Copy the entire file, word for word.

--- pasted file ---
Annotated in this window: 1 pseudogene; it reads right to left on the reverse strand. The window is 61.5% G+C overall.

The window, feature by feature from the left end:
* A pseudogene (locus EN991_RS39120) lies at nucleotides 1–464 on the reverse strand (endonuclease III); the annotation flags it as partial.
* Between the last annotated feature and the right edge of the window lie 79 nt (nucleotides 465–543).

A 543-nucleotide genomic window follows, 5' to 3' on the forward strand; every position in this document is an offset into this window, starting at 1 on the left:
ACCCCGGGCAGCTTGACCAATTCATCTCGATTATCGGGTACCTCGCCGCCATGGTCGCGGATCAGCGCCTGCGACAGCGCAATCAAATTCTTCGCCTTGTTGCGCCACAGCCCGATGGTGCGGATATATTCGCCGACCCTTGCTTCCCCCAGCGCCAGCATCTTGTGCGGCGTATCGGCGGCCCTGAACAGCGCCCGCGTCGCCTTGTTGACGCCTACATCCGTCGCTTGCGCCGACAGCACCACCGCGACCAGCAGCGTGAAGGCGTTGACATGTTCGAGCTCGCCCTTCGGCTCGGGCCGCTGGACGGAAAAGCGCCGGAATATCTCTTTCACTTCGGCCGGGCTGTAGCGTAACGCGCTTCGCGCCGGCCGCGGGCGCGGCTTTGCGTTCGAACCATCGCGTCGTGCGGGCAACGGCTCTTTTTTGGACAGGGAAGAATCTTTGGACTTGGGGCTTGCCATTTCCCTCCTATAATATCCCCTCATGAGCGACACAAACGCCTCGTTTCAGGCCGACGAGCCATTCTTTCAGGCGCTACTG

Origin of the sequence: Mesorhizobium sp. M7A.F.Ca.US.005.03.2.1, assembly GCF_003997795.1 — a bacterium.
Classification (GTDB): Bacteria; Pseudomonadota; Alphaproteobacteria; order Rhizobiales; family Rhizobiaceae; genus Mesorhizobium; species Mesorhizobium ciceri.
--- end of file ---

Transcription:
Annotated in this window: 1 pseudogene; it reads right to left on the reverse strand. The window is 61.5% G+C overall.

The window, feature by feature from the left end:
* A pseudogene (locus EN991_RS39120) lies at nucleotides 1–464 on the reverse strand (endonuclease III); the annotation flags it as partial.
* Between the last annotated feature and the right edge of the window lie 79 nt (nucleotides 465–543).

A 543-nucleotide genomic window follows, 5' to 3' on the forward strand; every position in this document is an offset into this window, starting at 1 on the left:
ACCCCGGGCAGCTTGACCAATTCATCTCGATTATCGGGTACCTCGCCGCCATGGTCGCGGATCAGCGCCTGCGACAGCGCAATCAAATTCTTCGCCTTGTTGCGCCACAGCCCGATGGTGCGGATATATTCGCCGACCCTTGCTTCCCCCAGCGCCAGCATCTTGTGCGGCGTATCGGCGGCCCTGAACAGCGCCCGCGTCGCCTTGTTGACGCCTACATCCGTCGCTTGCGCCGACAGCACCACCGCGACCAGCAGCGTGAAGGCGTTGACATGTTCGAGCTCGCCCTTCGGCTCGGGCCGCTGGACGGAAAAGCGCCGGAATATCTCTTTCACTTCGGCCGGGCTGTAGCGTAACGCGCTTCGCGCCGGCCGCGGGCGCGGCTTTGCGTTCGAACCATCGCGTCGTGCGGGCAACGGCTCTTTTTTGGACAGGGAAGAATCTTTGGACTTGGGGCTTGCCATTTCCCTCCTATAATATCCCCTCATGAGCGACACAAACGCCTCGTTTCAGGCCGACGAGCCATTCTTTCAGGCGCTACTG

Origin of the sequence: Mesorhizobium sp. M7A.F.Ca.US.005.03.2.1, assembly GCF_003997795.1 — a bacterium.
Classification (GTDB): Bacteria; Pseudomonadota; Alphaproteobacteria; order Rhizobiales; family Rhizobiaceae; genus Mesorhizobium; species Mesorhizobium ciceri.